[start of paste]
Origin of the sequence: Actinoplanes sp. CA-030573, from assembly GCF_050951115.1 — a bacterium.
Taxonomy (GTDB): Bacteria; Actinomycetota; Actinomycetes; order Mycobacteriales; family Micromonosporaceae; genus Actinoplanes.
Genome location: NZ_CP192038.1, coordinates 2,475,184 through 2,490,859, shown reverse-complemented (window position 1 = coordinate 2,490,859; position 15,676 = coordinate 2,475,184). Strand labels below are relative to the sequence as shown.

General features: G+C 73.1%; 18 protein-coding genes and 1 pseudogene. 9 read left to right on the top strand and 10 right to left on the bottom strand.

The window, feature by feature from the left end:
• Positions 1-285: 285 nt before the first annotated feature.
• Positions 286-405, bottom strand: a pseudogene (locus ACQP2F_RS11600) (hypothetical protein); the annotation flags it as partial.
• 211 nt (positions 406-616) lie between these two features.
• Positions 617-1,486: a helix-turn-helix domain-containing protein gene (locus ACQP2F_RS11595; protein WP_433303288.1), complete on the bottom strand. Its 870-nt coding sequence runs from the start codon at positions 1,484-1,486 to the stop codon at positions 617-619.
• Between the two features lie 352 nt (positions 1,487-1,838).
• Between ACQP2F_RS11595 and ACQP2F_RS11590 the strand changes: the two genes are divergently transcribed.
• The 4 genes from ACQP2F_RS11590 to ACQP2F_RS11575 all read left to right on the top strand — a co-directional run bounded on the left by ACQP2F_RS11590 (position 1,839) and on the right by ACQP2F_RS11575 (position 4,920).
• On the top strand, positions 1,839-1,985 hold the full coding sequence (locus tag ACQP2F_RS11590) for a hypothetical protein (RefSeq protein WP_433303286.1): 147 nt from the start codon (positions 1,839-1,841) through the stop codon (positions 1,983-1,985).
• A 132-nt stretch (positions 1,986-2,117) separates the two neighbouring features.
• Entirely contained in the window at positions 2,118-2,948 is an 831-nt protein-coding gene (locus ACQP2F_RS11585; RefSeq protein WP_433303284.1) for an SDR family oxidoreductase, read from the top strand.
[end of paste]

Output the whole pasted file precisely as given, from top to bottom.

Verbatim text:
Origin of the sequence: Actinoplanes sp. CA-030573, from assembly GCF_050951115.1 — a bacterium.
Taxonomy (GTDB): Bacteria; Actinomycetota; Actinomycetes; order Mycobacteriales; family Micromonosporaceae; genus Actinoplanes.
Genome location: NZ_CP192038.1, coordinates 2,475,184 through 2,490,859, shown reverse-complemented (window position 1 = coordinate 2,490,859; position 15,676 = coordinate 2,475,184). Strand labels below are relative to the sequence as shown.

General features: G+C 73.1%; 18 protein-coding genes and 1 pseudogene. 9 read left to right on the top strand and 10 right to left on the bottom strand.

The window, feature by feature from the left end:
• Positions 1-285: 285 nt before the first annotated feature.
• Positions 286-405, bottom strand: a pseudogene (locus ACQP2F_RS11600) (hypothetical protein); the annotation flags it as partial.
• 211 nt (positions 406-616) lie between these two features.
• Positions 617-1,486: a helix-turn-helix domain-containing protein gene (locus ACQP2F_RS11595; protein WP_433303288.1), complete on the bottom strand. Its 870-nt coding sequence runs from the start codon at positions 1,484-1,486 to the stop codon at positions 617-619.
• Between the two features lie 352 nt (positions 1,487-1,838).
• Between ACQP2F_RS11595 and ACQP2F_RS11590 the strand changes: the two genes are divergently transcribed.
• The 4 genes from ACQP2F_RS11590 to ACQP2F_RS11575 all read left to right on the top strand — a co-directional run bounded on the left by ACQP2F_RS11590 (position 1,839) and on the right by ACQP2F_RS11575 (position 4,920).
• On the top strand, positions 1,839-1,985 hold the full coding sequence (locus tag ACQP2F_RS11590) for a hypothetical protein (RefSeq protein WP_433303286.1): 147 nt from the start codon (positions 1,839-1,841) through the stop codon (positions 1,983-1,985).
• A 132-nt stretch (positions 1,986-2,117) separates the two neighbouring features.
• Entirely contained in the window at positions 2,118-2,948 is an 831-nt protein-coding gene (locus ACQP2F_RS11585; RefSeq protein WP_433303284.1) for an SDR family oxidoreductase, read from the top strand.